Not too long ago, I had the chance to spend a week with the Stones. For those who know me, it may be hard to believe that during that time I freely popped my fair share of pills and found myself seeking the sweet relief of a good puking more than once. It was an experience that few men my age get to have, and it’s certainly one that I won’t soon forget. Unfortunately, though, Mick and Keith won’t ever recall these events because they weren’t there – the Stones to which I’m referring were of the kidney variety, and the drugs were prescribed to me by a real doctor. No brush of fame here – just the need to brush my teeth each time my stomach decided to tell everyone to get out of the pool.

This wasn’t my first bout with these little buggers that cause so much pain and misery that kicking the neighbor’s dog – no matter how yappy it’s been in the past – won’t bring any satisfaction. When I first passed kidney stones about three and a half years ago, numerous people told me that the pain was equal to that which women experience during child birth. After careful consideration, I concluded that these people were (a) full of crap, (b) more highly medicated than I was – and perhaps not by anyone formally recognized by the American Medical Association, or (c) high school biology class dropouts. Let’s take a moment and review the mechanics involved in each process, shall we?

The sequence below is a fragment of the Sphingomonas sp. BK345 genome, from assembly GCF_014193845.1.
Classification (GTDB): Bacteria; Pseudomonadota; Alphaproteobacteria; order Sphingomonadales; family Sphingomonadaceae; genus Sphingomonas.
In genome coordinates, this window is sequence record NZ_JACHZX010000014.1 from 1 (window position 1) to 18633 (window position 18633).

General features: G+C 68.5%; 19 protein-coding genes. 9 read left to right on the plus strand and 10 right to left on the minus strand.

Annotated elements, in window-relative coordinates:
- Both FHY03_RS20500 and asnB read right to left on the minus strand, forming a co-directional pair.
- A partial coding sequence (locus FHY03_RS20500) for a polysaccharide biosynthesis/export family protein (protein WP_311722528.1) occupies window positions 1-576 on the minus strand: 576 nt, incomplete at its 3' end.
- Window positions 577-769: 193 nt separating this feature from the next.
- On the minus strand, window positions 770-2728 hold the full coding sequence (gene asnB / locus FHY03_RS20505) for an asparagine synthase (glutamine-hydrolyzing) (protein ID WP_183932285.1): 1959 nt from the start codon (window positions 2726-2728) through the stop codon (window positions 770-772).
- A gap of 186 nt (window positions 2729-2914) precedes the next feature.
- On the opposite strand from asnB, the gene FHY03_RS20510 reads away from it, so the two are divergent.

With kidney stones, you’re trying to push a small grain-of-sand-like object from your kidney to your bladder – yes, a little grain of sand. The pathway between these two bodily repositories is very narrow and lined with muscles, so the pour-some-acid-in-an-open-wound pain comes from the muscles trying to push the stone down a skinny tunnel. My doctor, in describing this process, took a rubber glove and stretched out one of the fingers while simulating trying to push a grain of sand through the glove finger. He was fortunate that he had previously pumped me full of some really great feel-good drugs, because the entire time he was going through this educational process with me, he had a huge smile on his face. In retrospect, he was either an unusually friendly human being (unlikely, because we were on a really bad HMO), or he was the Marquis de Sade – my mind was on other things so I didn’t check for a name tag.

I don’t believe I need to go into detail about the birthing process. Suffice it to say, in this scenario, the grain of sand is the size of a watermelon with arms and legs, and you don’t have to worry about how much it will cost to put the grain of sand through an Ivy League college or whether it will grow up to be the next Adolf Hitler once it’s out. Nor with kidney stones does one run the risk of having stretch marks that resemble a relief map of the Amazon.

It would seem reasonable to presume that women are far better equipped to handle a higher threshold of pain in all aspects of life, but the next time your wife or significant other starts to cry because of something you deem to be no big deal, I would caution against saying, “Come on, honey. You shouldn’t cry over this. You went through childbirth – this is nothing.” If you do find yourself making such a statement, heaven help you because the pain you’ll soon experience will be far worse than kidney stones!